Canada Unveils Initiative to Enable Standardization for Data Governance

Experts from industry, government, and civil society have set up a ‘Canadian Data Governance Standardization Collaborative’ with the objective of developing a roadmap for setting data standards. The initiative is expected to have an impact not only for Canada, but also for international partners. Anil Arora, the chief statistician for Canada stated that this new group would assist citizens and organizations to make the most from the data, without compromising on relevant privacy and security risks.

The body has been developed under the digital charter of the country, and was disclosed by the Innovation, Science and Economic Development department earlier in 2019. The group will be supervised by the Standards Council of Canada.

In addition to Mr. Arora, Philip Dawson, the co-chair for the steering board and lead for public policy at Element AI is supported by 4 working groups. The first of these study the foundations of data governance, the second scrutinizes data quality and collection methods and apparatus, the third studies data access, sharing, and retention, while the fourth studies data analytics and commercialization.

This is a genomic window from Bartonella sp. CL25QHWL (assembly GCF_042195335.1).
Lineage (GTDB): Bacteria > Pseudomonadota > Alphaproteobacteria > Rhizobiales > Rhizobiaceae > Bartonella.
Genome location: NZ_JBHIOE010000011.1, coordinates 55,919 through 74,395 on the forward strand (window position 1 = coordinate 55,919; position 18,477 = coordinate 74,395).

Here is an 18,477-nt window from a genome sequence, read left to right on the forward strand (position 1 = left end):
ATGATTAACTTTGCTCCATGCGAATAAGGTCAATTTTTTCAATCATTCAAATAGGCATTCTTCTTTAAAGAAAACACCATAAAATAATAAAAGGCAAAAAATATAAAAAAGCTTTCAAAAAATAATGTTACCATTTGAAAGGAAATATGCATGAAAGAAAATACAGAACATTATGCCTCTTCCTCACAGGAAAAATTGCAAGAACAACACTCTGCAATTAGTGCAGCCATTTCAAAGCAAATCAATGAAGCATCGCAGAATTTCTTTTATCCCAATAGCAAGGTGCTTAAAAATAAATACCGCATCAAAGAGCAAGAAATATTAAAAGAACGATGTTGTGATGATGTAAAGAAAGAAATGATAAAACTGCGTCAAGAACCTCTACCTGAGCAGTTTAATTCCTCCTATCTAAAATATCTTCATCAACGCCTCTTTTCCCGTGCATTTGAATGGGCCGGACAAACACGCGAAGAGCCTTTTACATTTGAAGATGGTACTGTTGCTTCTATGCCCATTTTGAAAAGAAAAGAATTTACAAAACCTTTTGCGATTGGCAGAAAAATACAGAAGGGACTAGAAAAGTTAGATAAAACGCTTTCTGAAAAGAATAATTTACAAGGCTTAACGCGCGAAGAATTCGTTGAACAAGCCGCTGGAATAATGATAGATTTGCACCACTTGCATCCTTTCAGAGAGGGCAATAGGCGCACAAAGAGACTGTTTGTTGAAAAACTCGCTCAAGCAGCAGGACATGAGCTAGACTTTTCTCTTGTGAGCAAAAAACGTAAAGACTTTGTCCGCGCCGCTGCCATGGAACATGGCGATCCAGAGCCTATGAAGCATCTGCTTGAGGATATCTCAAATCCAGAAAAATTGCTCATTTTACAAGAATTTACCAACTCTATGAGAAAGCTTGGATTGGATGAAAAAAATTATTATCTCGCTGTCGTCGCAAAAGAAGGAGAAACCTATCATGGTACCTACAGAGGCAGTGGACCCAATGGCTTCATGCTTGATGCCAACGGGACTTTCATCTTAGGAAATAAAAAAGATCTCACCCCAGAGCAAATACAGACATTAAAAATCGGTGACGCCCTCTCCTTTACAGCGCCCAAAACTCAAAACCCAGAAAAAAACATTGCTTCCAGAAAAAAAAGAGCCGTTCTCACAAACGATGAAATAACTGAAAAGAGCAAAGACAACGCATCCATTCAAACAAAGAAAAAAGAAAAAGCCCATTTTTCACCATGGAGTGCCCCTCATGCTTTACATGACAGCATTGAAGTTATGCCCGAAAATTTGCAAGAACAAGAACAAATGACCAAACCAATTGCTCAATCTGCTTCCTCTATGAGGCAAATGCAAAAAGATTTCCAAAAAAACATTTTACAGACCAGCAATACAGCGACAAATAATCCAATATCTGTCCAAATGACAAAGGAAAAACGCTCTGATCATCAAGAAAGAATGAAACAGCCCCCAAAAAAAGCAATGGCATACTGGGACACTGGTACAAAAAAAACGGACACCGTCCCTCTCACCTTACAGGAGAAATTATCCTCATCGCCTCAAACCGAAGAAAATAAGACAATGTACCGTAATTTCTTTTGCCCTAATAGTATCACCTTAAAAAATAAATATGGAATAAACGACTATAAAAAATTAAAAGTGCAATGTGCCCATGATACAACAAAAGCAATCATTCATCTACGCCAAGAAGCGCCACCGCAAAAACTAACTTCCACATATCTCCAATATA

Responsible Data Use and Safety against Emerging Threats

At present, the working groups are scrutinizing case studies with the aim of outlining the landscape for standardization. This will involve recognizing gaps and priority areas in the scope of data governance, which can improve with standardization.

Mr. Arora spoke about this move: “As we head towards a data-driven future, these working groups are building something that is credible, trustworthy and transparent and that applies to all, so that we can maximize the responsible use of data and build trust between consumers and entities and between citizens and government.”

He also added “The technologies we’re using today are allowing for insights that we could never have achieved five or 10 years ago, so we have to be able to show the value proposition to Canadians through the responsible use of data. We absolutely have to earn citizens’ trust, be vigilant about the emerging threats and have processes, standards and systems in place that protect against these emerging threats.”

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